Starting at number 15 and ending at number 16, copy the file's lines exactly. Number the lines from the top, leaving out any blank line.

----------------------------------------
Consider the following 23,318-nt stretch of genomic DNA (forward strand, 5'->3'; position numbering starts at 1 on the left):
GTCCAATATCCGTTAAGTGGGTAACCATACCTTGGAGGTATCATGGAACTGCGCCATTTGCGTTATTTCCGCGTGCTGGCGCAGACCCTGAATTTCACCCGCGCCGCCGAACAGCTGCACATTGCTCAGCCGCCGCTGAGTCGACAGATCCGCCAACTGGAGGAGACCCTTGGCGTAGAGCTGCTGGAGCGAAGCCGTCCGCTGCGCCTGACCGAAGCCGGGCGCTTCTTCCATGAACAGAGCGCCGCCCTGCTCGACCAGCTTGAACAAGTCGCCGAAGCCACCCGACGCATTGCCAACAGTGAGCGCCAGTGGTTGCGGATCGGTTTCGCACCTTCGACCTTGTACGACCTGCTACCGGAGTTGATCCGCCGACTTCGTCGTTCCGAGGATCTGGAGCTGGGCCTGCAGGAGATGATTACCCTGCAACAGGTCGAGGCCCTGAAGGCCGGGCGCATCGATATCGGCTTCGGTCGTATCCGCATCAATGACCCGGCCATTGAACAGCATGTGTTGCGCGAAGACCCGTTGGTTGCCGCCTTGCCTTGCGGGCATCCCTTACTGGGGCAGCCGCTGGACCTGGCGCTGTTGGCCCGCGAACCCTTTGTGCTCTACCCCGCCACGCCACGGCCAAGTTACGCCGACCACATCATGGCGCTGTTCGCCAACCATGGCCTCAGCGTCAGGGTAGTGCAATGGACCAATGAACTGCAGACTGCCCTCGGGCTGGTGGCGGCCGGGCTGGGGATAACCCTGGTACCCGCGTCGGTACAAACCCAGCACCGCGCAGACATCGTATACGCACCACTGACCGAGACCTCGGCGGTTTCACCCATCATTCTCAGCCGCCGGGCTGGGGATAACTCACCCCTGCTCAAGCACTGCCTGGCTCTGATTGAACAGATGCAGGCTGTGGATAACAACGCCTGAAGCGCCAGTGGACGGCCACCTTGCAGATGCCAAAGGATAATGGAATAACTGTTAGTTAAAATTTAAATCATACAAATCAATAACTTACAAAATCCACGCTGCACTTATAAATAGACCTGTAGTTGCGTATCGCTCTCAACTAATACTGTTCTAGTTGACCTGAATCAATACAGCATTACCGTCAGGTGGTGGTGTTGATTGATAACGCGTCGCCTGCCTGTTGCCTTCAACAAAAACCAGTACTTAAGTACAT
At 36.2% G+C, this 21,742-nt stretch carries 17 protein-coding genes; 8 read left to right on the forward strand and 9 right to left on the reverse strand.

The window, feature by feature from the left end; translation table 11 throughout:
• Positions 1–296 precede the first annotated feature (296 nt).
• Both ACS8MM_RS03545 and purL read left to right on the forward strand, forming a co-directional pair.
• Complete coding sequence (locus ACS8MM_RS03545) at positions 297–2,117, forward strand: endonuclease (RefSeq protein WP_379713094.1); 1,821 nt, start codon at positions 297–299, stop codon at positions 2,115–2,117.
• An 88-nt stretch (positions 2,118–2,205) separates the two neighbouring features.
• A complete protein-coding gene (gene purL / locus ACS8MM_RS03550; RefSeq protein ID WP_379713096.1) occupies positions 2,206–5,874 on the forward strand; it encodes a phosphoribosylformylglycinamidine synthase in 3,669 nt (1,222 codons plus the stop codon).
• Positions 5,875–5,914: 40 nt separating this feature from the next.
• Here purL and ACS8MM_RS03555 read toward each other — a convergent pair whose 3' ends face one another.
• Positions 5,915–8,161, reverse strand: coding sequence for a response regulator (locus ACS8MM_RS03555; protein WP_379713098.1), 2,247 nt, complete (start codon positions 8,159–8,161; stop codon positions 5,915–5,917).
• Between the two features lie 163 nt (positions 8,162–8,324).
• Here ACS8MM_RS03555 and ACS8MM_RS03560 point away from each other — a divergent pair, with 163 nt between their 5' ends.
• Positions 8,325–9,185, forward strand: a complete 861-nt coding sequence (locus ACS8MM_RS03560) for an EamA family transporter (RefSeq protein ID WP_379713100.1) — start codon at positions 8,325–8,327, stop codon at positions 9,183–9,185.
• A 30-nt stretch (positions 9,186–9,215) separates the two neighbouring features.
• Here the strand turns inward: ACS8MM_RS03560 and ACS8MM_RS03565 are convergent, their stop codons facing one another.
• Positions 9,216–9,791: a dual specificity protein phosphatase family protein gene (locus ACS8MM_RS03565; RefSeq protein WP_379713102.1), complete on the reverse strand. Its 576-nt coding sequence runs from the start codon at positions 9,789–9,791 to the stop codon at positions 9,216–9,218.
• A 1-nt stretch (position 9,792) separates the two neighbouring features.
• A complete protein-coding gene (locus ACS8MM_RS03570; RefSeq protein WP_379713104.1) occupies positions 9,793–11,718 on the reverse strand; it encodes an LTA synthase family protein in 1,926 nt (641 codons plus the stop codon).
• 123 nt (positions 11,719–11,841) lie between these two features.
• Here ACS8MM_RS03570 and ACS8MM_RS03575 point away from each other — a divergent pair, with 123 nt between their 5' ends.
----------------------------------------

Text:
• Positions 8,325–9,185, forward strand: a complete 861-nt coding sequence (locus ACS8MM_RS03560) for an EamA family transporter (RefSeq protein ID WP_379713100.1) — start codon at positions 8,325–8,327, stop codon at positions 9,183–9,185.
• A 30-nt stretch (positions 9,186–9,215) separates the two neighbouring features.